It’s been 17 years since actor Greg Wise last stepped on a London stage and it’s scandalous that his return has taken so long.
What has tempted him back is Brad Fraser’s compelling family drama, Kill Me Now, which opened tonight at Finsbury’s Park Theatre.
The programme describes it as a black comedy but that’s something of a misnomer. Yes, it’s funny and brutal and honest. But it is also moving, deeply emotional, and ultimately harrowing. At the final scene there were quite a few in the audience trying to control their sobs.
Fraser isn’t shy at tackling the hugely emotive subject of disability but he also throws in some heavyweight bombshells like mercy-killing, council cutbacks, the importance of family and the quality state-funded care.
I’m not sure why he decided to set the play in America, as it could have worked equally well as English, but the cast have a firm grip of their accents.
There are elements of a Greek Tragedy here. Once upon a time Jake Sturdy, a thrusting new writer with a perfect wife, produced his first novel about what it was like to be an expectant father, awaiting the birth of their perfect little boy.
But Joey was born profoundly disabled and his arrival was later followed by the death, in a car accident, of his wife and daughter.
Jake had to give up writing, his career was put on the back burner and he had to dedicate his life to caring for his son. His only nod to normality was a once-a-week sex session with a married woman, one of his former students.
The play opens with Jake tenderly lowering 17-year-old Joey into the bath.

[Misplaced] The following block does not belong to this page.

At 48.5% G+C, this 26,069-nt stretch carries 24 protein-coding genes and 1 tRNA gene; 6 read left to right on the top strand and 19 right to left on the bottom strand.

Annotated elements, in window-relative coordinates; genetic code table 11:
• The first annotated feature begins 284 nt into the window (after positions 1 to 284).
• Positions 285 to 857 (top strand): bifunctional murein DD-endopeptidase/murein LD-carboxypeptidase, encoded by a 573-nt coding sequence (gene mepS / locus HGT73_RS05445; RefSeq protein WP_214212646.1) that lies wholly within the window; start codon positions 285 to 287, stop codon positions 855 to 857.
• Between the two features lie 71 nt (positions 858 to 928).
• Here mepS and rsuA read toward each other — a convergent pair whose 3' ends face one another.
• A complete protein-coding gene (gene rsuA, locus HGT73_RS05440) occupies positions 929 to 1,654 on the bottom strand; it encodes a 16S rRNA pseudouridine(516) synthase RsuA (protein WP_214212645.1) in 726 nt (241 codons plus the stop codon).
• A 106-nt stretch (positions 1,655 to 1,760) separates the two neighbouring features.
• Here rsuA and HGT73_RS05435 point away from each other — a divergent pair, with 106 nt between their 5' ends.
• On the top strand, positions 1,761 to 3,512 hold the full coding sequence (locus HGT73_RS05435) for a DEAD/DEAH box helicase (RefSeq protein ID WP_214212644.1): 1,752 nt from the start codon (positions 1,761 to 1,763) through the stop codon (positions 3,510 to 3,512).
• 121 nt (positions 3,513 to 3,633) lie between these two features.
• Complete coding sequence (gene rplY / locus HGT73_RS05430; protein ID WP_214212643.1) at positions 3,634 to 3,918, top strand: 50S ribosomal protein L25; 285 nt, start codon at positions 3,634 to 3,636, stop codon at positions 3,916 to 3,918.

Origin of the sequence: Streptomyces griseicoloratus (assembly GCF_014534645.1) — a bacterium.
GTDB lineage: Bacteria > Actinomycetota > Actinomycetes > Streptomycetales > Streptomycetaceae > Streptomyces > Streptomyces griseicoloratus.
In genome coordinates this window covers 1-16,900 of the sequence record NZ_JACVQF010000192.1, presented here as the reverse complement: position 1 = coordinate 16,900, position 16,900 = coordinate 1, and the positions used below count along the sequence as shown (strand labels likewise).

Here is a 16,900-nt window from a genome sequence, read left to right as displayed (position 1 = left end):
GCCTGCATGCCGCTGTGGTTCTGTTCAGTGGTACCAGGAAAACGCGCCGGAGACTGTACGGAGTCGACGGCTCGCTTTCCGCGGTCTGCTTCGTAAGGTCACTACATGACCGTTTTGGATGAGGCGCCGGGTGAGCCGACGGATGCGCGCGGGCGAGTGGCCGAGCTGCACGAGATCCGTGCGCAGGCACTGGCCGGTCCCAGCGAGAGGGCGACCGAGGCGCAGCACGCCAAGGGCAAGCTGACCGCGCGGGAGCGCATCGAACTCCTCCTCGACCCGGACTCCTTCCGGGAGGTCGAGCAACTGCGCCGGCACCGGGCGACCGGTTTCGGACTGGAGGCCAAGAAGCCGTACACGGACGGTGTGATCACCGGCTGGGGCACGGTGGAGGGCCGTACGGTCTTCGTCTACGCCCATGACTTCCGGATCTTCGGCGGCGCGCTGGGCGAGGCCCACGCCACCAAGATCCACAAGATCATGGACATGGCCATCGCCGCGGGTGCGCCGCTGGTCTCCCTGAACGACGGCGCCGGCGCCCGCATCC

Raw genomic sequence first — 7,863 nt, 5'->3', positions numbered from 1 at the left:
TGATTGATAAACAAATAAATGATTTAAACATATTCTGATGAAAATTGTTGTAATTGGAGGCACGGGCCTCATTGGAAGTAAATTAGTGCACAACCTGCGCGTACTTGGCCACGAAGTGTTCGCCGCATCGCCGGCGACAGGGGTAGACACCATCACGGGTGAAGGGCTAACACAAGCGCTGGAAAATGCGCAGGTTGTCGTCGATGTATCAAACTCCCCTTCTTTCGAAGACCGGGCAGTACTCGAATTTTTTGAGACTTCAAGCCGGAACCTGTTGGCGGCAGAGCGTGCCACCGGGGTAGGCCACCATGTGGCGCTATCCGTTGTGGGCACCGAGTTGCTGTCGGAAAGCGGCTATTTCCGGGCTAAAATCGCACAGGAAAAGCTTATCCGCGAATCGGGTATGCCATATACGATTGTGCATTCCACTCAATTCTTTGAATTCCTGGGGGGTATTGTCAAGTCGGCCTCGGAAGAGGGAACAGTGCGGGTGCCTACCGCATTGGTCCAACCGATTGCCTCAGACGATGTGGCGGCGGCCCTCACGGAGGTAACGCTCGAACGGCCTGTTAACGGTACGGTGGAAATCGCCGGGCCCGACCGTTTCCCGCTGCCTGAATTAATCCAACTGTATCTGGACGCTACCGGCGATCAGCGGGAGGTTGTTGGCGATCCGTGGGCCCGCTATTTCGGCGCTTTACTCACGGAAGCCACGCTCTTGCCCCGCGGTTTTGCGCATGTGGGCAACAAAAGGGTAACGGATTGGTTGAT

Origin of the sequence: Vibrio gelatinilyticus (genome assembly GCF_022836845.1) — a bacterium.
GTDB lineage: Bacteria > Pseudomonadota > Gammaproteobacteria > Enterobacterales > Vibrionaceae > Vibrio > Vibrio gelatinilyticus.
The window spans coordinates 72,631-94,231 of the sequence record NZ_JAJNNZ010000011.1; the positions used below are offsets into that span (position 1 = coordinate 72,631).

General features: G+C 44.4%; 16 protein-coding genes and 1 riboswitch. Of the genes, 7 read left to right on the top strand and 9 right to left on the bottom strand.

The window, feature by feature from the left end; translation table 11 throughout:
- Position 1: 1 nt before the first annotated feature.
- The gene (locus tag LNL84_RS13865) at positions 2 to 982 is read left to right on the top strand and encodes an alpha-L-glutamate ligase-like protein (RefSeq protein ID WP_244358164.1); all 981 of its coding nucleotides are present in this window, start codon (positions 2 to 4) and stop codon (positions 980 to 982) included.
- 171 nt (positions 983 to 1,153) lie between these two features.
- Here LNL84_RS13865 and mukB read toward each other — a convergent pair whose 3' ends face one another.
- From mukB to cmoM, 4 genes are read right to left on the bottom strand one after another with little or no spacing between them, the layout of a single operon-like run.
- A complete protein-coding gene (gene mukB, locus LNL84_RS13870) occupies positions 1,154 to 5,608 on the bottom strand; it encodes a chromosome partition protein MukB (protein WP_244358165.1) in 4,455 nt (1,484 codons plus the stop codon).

The teen is a mass of emotions. His body is twisted and out of control while his mind screams in anger, frustration and despair.
“I’m so UGLY!” he cries. “I want to be like normal people!”.
He’s just like every other teenager. He wants sex, to be able to play video games, to go out with friends.
The only person of his own age who spends time with him is the “slightly brain-damaged” Rowdy who looks beyond the disabilities and sees a boy.
Life is spluttering along, week by week, until fate throws a curveball that no-one could foresee and things gets unbearably harder.
Wise encapsulates the concerned, loving, over-protective father. He does everything for his son, even some pretty unmentionable specialised care that goes above and beyond the remit of a dad.
He plays the part with utter conviction which makes what happens to him even more difficult to bear. Suffering is etched in his face and there’s pain in those deep brown eyes.
Oliver Gomm’s performance as Joey is nothing short of remarkable and deserves any number of awards. It’s astonishing (and must be exhausting for the young actor).
He spends the entire 100-minute performance being hoisted into a mobility scooter or, naked, into a bath. His limbs are jerky and unresponsive, his speech slurred and occasionally difficult to understand, and his body bent at angles.
When he speaks the words come in bursts as he tries to get across the anger he feels. Joey is a mass of hormones with no way of releasing his pent-up emotions.
There are moments of bleakness but then a throwaway comment, four letter word or “sharkasm” by Joey or Rowdy (a beautifully measured and confidently played by Jack McMullen) breaks the gloom.
Each scene is incredibly brief. For a long time Jake seems to be forever changing down to his underpants or climbing into his sweats as “playing hockey” becomes a euphemism for sex with the lovely Robyn (Anna Wilson-Jones).
Jake’s much younger sister, Twyla (Charlotte Harwood), offers support to the family but every character (even the exuberant, constantly lusty Rowdy) is exhausted with the effort it takes to care for Joey.
This well-crafted play has been sensitively directed by Braham Murray who never lets sentimentality get the better of him. There are some brilliantly funny moments amid scenes of heartache and suffering.
Now I’m going off to have a little sob to myself..
Kill Me Now runs at the Park Theatre until March 29. Unmissable.